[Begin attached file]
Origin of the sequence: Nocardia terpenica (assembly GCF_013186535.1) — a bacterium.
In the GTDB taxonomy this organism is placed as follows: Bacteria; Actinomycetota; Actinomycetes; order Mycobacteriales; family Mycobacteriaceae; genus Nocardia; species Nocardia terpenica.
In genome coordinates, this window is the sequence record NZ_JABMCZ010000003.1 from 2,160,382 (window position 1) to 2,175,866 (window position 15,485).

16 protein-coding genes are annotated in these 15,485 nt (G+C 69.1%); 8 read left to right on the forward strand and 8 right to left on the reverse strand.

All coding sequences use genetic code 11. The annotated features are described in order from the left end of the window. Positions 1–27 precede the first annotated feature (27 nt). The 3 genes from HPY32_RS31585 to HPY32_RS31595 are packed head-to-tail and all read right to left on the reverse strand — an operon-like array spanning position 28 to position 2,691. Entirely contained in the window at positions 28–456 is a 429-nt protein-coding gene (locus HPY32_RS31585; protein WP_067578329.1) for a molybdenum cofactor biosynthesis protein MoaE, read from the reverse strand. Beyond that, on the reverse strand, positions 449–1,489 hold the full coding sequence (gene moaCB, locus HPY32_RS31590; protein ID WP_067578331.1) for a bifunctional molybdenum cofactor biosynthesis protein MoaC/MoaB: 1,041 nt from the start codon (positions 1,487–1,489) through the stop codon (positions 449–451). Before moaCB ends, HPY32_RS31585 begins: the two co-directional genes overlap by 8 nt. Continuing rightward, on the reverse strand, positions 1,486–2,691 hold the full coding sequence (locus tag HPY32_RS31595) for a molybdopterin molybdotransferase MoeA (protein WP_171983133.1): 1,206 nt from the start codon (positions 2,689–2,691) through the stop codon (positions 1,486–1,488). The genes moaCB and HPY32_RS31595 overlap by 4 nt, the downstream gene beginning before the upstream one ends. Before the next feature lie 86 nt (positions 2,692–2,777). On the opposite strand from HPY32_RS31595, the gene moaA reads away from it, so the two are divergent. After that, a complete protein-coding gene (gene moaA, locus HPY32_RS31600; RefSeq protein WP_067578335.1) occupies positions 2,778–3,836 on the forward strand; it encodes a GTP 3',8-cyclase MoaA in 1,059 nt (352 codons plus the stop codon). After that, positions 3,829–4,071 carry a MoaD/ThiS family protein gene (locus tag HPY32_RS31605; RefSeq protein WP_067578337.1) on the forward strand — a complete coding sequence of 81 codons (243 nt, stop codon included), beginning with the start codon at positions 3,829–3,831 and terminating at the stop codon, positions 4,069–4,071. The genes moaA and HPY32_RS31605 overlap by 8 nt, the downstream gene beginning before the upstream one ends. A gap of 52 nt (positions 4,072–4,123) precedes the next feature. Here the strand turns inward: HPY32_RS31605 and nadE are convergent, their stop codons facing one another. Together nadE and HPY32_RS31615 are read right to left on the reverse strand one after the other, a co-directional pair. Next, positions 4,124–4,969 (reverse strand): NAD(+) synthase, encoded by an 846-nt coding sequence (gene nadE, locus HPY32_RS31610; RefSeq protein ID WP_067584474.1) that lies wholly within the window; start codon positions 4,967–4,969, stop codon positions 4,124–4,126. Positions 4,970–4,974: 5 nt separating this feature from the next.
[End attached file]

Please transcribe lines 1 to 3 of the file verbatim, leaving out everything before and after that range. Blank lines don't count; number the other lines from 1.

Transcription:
Origin of the sequence: Nocardia terpenica (assembly GCF_013186535.1) — a bacterium.
In the GTDB taxonomy this organism is placed as follows: Bacteria; Actinomycetota; Actinomycetes; order Mycobacteriales; family Mycobacteriaceae; genus Nocardia; species Nocardia terpenica.
In genome coordinates, this window is the sequence record NZ_JABMCZ010000003.1 from 2,160,382 (window position 1) to 2,175,866 (window position 15,485).